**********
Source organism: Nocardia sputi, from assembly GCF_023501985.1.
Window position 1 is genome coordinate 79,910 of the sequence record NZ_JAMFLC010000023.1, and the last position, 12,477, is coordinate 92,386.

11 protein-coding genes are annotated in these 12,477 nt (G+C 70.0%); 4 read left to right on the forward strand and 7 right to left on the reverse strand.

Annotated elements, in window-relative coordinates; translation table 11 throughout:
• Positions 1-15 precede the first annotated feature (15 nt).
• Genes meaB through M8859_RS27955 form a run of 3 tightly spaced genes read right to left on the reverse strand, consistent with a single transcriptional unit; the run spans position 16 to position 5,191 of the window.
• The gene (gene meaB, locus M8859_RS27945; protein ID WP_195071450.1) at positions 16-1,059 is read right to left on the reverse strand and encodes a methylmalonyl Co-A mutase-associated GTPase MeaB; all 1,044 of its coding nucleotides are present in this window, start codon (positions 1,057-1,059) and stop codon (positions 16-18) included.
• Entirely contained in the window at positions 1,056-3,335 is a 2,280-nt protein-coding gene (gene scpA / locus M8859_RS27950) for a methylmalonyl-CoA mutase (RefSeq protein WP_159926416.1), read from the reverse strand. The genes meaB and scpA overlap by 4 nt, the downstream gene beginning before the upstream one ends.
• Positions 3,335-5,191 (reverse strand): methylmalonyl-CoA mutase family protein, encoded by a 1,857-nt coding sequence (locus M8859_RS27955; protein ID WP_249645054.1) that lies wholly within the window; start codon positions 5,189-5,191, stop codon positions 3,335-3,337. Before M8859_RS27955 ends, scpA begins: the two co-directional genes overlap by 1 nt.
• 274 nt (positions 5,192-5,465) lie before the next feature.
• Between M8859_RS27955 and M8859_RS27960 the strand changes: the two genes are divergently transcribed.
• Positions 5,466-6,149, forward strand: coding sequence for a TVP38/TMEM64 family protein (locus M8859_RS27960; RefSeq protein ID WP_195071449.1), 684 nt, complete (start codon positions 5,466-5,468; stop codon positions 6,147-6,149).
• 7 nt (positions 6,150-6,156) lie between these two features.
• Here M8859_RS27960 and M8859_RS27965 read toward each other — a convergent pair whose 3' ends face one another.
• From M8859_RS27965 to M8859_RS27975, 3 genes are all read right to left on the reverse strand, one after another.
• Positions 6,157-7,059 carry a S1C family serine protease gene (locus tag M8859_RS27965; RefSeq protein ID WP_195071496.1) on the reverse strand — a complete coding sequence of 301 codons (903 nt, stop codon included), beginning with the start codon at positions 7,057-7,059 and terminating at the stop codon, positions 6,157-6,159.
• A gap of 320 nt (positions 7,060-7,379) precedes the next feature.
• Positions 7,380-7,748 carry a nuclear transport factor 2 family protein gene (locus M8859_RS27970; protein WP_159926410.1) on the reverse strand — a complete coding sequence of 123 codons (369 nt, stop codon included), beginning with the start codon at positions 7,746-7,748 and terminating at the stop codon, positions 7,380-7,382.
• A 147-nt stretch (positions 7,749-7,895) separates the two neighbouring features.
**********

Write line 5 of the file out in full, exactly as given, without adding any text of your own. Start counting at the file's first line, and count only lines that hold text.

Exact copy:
• Positions 1-15 precede the first annotated feature (15 nt).